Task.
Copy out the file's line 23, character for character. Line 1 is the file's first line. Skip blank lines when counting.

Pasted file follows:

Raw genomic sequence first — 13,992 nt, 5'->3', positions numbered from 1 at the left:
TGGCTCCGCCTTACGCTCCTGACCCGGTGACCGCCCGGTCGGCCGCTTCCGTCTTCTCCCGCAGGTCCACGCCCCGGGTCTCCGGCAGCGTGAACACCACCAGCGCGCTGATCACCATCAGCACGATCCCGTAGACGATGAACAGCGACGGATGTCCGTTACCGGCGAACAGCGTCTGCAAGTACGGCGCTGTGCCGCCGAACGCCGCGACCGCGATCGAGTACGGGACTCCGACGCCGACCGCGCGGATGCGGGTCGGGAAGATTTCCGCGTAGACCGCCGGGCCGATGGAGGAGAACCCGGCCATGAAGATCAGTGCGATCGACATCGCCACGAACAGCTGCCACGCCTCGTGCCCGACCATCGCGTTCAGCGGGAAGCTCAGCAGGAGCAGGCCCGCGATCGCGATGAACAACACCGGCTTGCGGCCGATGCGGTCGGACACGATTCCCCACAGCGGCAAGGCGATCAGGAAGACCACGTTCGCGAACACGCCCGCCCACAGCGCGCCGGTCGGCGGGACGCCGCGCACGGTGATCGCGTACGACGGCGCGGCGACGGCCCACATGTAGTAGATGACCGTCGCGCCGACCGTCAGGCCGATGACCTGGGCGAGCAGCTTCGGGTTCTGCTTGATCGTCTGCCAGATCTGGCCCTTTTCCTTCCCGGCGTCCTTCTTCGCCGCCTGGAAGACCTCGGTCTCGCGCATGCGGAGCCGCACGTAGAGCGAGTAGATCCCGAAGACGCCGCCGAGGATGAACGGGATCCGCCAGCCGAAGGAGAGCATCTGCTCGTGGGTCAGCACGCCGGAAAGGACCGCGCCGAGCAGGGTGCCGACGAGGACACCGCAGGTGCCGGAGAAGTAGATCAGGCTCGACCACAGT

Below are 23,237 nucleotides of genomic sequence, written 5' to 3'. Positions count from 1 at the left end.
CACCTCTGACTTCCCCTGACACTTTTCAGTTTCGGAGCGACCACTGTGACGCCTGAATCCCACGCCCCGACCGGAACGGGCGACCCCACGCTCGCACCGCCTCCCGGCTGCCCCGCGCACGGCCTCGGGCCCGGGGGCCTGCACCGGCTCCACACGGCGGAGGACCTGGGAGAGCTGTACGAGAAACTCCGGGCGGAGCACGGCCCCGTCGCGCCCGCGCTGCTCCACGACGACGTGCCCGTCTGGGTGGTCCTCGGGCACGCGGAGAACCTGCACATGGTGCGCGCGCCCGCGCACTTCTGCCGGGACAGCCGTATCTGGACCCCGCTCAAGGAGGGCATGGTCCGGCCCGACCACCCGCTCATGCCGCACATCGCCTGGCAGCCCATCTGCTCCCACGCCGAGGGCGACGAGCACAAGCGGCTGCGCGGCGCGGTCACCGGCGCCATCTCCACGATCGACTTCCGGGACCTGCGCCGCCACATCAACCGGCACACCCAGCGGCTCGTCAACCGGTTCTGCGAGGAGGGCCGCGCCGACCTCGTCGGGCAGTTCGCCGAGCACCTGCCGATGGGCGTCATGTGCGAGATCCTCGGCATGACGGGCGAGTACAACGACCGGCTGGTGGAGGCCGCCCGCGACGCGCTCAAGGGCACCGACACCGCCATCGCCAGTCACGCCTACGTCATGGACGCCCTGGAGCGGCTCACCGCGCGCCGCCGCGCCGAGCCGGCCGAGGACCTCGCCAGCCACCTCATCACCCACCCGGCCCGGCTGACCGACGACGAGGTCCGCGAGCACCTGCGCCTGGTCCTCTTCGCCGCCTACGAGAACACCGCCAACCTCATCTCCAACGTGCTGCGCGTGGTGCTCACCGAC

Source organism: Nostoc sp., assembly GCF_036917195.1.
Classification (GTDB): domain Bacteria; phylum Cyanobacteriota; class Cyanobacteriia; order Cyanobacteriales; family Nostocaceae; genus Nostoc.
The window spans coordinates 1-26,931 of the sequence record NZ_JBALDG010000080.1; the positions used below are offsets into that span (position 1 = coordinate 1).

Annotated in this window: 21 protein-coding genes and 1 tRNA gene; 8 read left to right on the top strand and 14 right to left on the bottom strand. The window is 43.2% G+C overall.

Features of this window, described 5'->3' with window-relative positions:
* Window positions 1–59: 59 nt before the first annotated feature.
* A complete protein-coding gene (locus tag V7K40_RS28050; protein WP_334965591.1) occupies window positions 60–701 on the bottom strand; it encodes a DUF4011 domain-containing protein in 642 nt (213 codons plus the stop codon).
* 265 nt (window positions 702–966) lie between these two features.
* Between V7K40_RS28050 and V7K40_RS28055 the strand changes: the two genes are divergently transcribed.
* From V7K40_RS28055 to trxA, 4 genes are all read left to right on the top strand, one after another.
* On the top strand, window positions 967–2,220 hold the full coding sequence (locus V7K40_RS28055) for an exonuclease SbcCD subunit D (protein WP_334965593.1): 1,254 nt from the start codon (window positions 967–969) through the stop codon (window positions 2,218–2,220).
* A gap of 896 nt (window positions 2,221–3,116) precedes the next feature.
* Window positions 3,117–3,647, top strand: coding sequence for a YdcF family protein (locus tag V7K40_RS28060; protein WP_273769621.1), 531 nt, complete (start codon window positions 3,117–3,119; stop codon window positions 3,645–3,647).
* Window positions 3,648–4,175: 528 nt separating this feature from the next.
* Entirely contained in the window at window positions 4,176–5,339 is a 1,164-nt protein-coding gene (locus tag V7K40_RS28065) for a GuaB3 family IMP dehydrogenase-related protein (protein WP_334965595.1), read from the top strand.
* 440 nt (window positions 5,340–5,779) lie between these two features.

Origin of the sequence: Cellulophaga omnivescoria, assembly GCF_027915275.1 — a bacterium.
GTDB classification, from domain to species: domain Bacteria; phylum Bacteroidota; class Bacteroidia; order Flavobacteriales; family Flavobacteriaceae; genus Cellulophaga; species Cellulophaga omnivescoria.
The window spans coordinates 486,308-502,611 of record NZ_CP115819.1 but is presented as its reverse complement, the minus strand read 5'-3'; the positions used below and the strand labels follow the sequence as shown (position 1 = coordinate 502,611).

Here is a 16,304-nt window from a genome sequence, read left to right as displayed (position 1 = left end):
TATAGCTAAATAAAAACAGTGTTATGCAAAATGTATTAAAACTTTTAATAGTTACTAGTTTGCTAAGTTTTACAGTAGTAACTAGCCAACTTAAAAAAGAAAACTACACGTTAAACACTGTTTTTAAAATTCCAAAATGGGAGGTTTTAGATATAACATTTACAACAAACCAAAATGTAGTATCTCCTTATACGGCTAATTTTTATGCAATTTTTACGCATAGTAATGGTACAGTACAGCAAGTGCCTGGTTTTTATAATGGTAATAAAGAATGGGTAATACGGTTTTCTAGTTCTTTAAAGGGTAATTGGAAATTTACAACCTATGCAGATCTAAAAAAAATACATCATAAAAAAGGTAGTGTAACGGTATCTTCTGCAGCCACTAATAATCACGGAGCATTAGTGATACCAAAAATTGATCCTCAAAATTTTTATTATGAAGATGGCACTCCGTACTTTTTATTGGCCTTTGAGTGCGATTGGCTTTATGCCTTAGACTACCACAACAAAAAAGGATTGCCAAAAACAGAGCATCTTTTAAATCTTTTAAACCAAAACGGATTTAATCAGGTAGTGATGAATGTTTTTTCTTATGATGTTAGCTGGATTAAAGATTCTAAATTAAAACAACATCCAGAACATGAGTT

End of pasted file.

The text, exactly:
The window spans coordinates 486,308-502,611 of record NZ_CP115819.1 but is presented as its reverse complement, the minus strand read 5'-3'; the positions used below and the strand labels follow the sequence as shown (position 1 = coordinate 502,611).